I prefer to use a coarse, stone-ground cornmeal that takes about 40 minutes to cook. Many stores now carry an instant cornmeal that is done in 5 minutes. It is very good and worth seeking out.
Polenta can be cooked an hour or more before serving it. It will stay hot and spoonable in a tightly covered pan placed over a larger pan partially filled with simmering water. Stir in additional hot water if it becomes too thick.
Like molten lava, polenta firms up as it cools. The firm polenta can be sliced, then fried, grilled, or baked. To cut off neat slices, a long piece of sturdy string (unflavored dental floss is perfect) can be slid underneath the polenta, then lifted through it. A dull knife works just as well.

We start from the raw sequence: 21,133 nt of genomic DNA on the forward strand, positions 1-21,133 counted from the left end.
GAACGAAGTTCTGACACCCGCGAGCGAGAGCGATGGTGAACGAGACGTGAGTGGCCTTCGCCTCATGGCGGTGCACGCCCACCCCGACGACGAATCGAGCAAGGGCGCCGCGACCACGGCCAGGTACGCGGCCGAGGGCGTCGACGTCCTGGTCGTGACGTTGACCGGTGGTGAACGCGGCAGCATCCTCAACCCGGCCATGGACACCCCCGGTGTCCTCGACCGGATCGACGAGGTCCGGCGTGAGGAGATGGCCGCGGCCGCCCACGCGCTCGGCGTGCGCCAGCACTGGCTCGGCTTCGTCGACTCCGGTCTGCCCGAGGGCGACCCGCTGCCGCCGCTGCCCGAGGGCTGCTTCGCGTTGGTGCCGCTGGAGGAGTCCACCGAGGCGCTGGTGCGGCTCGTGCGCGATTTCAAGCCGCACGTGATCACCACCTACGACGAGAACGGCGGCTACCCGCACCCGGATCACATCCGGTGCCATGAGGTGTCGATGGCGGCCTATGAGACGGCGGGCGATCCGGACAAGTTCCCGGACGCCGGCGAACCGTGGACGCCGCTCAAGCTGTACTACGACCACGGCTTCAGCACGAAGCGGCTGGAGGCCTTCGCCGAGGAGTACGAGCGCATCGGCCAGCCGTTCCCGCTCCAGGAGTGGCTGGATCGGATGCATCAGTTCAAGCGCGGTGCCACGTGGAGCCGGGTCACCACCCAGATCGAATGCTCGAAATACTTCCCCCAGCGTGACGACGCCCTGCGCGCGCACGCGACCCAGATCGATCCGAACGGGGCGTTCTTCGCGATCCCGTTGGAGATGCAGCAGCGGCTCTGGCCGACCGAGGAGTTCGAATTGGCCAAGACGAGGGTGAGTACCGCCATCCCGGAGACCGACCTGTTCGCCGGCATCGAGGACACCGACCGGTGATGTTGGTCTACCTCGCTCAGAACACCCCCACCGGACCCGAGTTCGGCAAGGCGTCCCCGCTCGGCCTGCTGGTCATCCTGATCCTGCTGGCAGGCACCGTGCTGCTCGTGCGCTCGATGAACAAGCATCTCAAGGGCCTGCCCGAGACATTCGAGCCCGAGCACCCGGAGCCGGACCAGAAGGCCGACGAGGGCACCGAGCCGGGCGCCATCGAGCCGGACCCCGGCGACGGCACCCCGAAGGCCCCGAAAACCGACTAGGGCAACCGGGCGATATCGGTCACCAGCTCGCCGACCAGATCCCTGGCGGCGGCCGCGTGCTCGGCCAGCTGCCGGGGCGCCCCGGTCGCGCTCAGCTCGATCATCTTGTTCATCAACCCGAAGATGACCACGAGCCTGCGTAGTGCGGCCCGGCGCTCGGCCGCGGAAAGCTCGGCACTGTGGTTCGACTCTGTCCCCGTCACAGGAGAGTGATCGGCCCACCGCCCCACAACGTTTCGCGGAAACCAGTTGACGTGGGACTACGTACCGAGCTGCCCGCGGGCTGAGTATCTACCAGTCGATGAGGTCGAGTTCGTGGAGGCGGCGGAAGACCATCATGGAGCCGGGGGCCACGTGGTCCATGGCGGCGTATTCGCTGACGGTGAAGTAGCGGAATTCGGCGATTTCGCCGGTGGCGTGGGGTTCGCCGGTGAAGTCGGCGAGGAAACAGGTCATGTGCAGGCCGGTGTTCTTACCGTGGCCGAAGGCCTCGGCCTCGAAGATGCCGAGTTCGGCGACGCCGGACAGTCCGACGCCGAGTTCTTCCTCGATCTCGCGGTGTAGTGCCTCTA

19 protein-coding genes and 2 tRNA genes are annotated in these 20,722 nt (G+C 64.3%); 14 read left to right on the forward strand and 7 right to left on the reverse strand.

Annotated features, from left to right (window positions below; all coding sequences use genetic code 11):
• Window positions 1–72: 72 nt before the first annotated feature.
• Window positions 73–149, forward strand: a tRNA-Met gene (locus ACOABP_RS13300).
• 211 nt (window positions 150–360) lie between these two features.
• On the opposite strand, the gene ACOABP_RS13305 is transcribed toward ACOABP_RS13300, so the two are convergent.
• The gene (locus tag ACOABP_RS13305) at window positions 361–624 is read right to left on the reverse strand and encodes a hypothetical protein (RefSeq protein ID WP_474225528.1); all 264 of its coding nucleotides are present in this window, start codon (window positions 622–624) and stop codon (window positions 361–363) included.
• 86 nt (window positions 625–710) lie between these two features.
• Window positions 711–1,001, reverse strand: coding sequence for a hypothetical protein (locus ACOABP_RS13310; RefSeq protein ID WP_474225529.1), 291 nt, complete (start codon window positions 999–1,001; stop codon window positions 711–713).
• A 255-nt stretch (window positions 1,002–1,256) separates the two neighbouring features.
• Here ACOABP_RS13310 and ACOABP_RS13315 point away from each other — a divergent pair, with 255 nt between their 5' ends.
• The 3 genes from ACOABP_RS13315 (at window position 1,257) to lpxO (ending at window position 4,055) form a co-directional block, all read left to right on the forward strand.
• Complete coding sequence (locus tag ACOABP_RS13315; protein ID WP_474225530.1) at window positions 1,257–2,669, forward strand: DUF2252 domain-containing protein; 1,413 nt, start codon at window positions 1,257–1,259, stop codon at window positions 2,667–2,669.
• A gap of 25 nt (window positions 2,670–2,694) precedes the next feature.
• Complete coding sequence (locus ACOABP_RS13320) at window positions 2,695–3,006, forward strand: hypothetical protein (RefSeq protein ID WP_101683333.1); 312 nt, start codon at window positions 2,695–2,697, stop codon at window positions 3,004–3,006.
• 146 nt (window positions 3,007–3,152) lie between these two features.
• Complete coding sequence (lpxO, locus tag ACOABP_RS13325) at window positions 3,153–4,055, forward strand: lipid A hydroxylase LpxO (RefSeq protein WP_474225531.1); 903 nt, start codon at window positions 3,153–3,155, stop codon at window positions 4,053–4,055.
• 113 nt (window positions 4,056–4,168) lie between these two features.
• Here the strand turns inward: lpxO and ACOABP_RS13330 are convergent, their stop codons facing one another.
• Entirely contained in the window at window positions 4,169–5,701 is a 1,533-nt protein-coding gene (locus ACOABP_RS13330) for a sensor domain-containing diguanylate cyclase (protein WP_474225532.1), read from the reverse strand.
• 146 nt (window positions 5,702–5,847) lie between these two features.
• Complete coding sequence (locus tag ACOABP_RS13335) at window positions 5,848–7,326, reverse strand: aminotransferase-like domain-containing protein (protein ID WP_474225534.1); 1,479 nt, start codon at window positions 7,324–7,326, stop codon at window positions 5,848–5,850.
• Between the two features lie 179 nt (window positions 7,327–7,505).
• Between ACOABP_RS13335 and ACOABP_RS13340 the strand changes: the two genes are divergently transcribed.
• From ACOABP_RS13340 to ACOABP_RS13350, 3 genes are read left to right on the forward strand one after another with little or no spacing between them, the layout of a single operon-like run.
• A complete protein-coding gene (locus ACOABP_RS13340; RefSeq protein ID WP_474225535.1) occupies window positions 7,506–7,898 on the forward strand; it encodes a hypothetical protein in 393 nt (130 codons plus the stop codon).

Soft polenta is eaten as a side dish, or topped with a sauce or stew. Families in Italy often have a special round board for serving polenta. I generally pour the polenta onto a platter, press a shallow indentation in the top, then pour on a stew or ragù.
From "1,000 Italian Recipes." Copyright 2004 by Michele Scicolone. Used with permission of the publisher, Wiley Publishing, Inc. All Rights Reserved.
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